Iran has sentenced three teenagers to have four fingers amputated each as a punishment for stealing.
Hadi Rostami, Mehdi Sharafian and Mehdi Shahivand, whose exact ages are not known, were handed the punishment on Thursday after a failed attempt to appeal.
They were originally tried on November 2 last year on four counts of robbery at a court in the city of Urmia, in northern Iran close to the border with Turkey.
The trio have been in jail since their trial, and are still being held as a date for the punishment to be carried out has not been set.
Iran has sentenced three teenagers to have four fingers amputated from their right hands as a punishment for stealing in the city of Urmia (file image, a man has his hand placed into a machine that Iran uses to amputate fingers)
Iran has not released any details about the crimes.
Nargess Tavalossian, a legal analyst for Iran International TV, said: ‘Amputation as a form of punishment is rare in Iran.
‘To have this type of punishment there are 13 rules that all need to apply for the judge to order an amputation.
‘Judges usually avoid issuing such punishment by saying that 12 out of the 13 rules are met and amputation is therefore not required.’
‘Such punishment is also rare against teenagers, but the appeal court ruled that adolescents are not protected by the law.
Iran’s penal code is based on a strict interpretation of Sharia law, which for first time thieves calls for ‘amputation of the full length of four fingers of the right hand of the thief in such a manner that the thumb and palm of the hand remain.’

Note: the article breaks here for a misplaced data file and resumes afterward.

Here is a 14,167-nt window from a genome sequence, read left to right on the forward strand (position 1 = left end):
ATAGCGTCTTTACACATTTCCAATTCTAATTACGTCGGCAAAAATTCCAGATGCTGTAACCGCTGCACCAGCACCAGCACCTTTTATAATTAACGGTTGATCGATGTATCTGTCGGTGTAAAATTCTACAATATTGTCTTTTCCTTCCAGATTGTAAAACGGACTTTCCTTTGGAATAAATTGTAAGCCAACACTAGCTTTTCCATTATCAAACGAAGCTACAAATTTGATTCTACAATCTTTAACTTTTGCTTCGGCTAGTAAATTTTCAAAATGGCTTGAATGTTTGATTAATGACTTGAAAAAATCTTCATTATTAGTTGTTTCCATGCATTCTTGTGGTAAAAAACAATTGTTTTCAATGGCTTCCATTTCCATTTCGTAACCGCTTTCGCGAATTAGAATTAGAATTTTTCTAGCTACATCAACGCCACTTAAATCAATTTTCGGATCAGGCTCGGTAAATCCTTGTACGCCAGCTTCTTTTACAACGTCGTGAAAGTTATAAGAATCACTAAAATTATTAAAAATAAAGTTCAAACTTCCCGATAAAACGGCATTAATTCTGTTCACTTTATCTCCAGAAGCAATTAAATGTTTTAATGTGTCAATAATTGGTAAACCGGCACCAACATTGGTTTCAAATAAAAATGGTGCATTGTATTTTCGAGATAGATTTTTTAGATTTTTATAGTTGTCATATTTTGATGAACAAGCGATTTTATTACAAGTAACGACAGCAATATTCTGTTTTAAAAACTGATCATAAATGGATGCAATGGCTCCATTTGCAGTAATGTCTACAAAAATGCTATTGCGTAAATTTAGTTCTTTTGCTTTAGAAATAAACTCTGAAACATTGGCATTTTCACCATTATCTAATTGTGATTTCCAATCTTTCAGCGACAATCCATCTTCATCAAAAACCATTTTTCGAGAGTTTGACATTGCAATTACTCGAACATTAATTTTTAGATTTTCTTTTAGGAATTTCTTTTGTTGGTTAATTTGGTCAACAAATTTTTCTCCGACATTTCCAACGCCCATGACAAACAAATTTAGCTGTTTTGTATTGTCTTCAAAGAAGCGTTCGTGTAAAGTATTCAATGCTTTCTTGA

Second offenders face ‘amputation of the left foot in such a manner that half of the sole and part of the place of anointing [during religious ceremonies] remain.’
The teenagers were handed the sentence on Thursday at a court in Urmia after their legal appeal failed when a judge ruled that juveniles are not exempt from the punishment
For third and fourth-time offenders, the law proscribes life imprisonment and the death penalty, respectively.
It is not clear how many people are subjected to amputation each year in Iran, since the regime keeps most cases secret to avoid international backlash.
Human rights watchdog Amnesty International confirmed at least two dozen amputations in the country between 2008 and 2015.
In a report on Iran’s justice system, Amnesty International said: ‘Amputation is torture plain and simple, and administering torture is a crime under international law.
‘As a party to the International Covenant on Civil and Political Rights, Iran is legally obliged to forbid torture in all circumstances and without exception.
‘Those responsible for ordering and executing such practices should know that they are liable to criminal prosecution under international law.’